By now the clouds at 3pm were thinning out big time and cloud base was still at 3,000 feet, so away I forged. This time at Puu O Kona I opted for the flatland crossing to Olomana, just for grins-n-giggles. Arriving at Olomana, the prospect of getting much altitude seemed doubtful at best, but one lone cloud passed over me so I thermaled up to 2,200 feet and ran to the Pali under it. Making it there low was no problem, as I had been there just one hour before at the same low spot on the Pali corner. After that the cruise control was on, staying at altitude down to Hygienics.

By then I had to pee so bad, I thought I had better turn around and hightail it back on full bar most of the way, to avoid peeing in my shorts. I met Sidehill or JJJ or one of those monkeys at H-3, and I tried to fly with him, but my bladder was full, so I stomped on the bar and slowly left him to the clean air without me.

It's sickening to think of what could have happened if I had been able to stay in the air longer: I could have gone further before turning back, and then I could have gone downrange again for that 5th turn point! [Editor's note: no need to be sick over this! The start was the 5th turn point, so after two complete laps the score was already maxed out - any further flying would be ignored for scoring purposes.]

Moral of the story: five and a half hours and 75 miles later, I was in a daze, and I will never do that again … til the next epic day! It was a blast, and I now have plenty of airtime to hold me over while Obama and his TFR grace our homeland. After he departs I know the monkeys will swing in the thermals where they peacefully belong, navigating their low orbital surveillance of the Hawaiian skies.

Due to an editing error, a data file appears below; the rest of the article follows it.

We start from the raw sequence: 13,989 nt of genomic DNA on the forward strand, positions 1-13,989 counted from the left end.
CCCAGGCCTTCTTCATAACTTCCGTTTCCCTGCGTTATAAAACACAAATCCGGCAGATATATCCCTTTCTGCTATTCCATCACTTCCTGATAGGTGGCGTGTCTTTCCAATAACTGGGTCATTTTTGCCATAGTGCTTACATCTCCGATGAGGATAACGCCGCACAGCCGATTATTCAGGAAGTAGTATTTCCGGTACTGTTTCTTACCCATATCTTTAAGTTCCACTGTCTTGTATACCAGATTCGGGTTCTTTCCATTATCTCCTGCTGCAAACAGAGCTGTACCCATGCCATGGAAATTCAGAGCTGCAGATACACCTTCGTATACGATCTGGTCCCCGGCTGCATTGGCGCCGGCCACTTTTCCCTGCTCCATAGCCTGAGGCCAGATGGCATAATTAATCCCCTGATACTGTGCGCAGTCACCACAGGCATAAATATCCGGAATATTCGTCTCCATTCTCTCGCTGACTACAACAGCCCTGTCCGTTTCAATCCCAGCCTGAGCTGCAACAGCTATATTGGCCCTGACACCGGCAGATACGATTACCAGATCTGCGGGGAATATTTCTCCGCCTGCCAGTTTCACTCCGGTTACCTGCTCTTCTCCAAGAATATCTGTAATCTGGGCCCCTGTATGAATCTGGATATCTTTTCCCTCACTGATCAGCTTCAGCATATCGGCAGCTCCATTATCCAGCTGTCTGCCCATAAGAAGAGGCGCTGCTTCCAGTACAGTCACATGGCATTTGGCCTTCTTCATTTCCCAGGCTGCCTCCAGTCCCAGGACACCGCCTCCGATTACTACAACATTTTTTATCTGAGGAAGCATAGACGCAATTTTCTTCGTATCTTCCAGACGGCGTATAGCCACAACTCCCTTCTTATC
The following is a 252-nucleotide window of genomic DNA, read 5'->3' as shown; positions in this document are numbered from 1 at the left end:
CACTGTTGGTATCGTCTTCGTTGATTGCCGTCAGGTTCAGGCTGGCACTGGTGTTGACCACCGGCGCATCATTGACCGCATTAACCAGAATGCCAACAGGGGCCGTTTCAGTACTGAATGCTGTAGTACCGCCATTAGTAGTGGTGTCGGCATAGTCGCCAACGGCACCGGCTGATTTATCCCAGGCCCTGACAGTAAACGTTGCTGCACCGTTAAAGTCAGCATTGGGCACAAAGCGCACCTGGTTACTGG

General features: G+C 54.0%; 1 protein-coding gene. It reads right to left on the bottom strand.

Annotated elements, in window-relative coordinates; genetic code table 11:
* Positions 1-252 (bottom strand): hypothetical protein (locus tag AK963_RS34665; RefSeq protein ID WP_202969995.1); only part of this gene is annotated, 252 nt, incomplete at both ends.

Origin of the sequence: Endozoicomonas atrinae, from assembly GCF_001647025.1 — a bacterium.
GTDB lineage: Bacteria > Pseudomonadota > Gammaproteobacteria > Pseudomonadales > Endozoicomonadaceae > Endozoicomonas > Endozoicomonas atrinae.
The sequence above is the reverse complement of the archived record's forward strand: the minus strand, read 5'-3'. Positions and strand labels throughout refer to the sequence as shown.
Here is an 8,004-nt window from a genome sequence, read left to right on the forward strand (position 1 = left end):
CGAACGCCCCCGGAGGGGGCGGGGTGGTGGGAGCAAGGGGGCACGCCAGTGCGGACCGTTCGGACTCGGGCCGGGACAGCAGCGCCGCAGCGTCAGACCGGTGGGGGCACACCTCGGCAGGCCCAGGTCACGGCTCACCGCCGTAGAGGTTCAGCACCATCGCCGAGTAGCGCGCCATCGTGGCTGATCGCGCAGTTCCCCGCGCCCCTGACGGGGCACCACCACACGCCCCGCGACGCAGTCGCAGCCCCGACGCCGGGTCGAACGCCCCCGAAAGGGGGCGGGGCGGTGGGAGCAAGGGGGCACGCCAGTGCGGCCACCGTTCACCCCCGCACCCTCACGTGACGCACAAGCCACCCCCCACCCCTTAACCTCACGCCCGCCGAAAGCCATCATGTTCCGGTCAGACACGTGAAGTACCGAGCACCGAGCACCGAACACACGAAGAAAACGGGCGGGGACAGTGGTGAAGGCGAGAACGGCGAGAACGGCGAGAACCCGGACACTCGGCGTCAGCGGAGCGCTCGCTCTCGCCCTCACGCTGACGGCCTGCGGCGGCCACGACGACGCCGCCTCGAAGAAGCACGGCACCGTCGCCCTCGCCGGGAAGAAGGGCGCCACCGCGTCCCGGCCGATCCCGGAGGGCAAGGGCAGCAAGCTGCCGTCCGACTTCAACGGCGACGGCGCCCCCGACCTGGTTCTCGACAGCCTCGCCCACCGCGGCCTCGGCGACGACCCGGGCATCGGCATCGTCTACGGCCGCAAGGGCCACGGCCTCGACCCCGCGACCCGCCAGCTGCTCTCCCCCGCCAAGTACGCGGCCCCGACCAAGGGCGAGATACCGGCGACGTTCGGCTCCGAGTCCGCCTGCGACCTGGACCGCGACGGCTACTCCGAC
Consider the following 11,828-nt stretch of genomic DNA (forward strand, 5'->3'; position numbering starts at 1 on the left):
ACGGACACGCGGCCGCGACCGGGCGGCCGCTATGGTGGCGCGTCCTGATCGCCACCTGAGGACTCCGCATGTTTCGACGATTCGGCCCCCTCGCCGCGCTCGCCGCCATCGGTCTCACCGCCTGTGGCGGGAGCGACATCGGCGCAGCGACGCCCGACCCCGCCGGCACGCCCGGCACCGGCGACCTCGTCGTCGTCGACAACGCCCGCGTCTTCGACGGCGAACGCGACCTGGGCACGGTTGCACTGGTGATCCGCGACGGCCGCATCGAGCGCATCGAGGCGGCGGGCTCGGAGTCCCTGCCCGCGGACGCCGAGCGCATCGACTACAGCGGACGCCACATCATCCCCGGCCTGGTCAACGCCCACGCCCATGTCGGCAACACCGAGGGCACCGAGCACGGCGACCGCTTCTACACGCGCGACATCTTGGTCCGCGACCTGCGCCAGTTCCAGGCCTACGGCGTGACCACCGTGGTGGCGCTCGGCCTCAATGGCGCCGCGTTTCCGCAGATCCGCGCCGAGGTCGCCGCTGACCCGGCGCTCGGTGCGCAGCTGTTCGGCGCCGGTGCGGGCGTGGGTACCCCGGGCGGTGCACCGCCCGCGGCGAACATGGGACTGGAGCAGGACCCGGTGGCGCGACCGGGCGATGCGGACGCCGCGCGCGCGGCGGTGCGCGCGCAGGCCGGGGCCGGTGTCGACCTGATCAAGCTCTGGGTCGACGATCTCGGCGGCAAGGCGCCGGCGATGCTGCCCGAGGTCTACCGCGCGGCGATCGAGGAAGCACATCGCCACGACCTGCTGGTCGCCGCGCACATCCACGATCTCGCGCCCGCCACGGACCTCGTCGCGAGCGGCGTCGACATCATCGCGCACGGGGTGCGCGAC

Best wishes to all monkeys and visitors alike for the holidays. Fly safe, fly far!!!

Aloha, Mad Dog


Alex said...

Great story, Mad Dog, and excellent pictures too! 75 miles is quite a long flight for our tiny island. But you don't need to regret ending your flight when you did: you already had your 5 turn points. Don't forget the start counts as a turn point. So that means ONLY two repeated laps will ever be counted. You did it exactly right. I think that your distance and score will stand as a record for a long time. It takes a Mad Dog to fly a double chronic of that magnitude!

Thom said...

Thanks Mad Dog, an epic tale which will stay on top for along along time. You know that you and all who write here way before JJ's deadline are just mellowing him out.

2013 has been amazing with new trails blazed and records shattered seems hard to believe we can do much more, but we will try.

JJ Jameson has been overly pleased by all the different pens that have graced this digital diary.

2014 may be the year of the diaper or Monkeys may have to learn how to use catheters.

JJ just whispered, as long as our present staff keep scribing and our shutter bugs keep flicking, it'll be another great year.

Mad Dog, you are the man, it was awesome to share the sky with you even if it was only to watch your vapor trail stream toward Makapuu, at least I hope it was a vapor trail.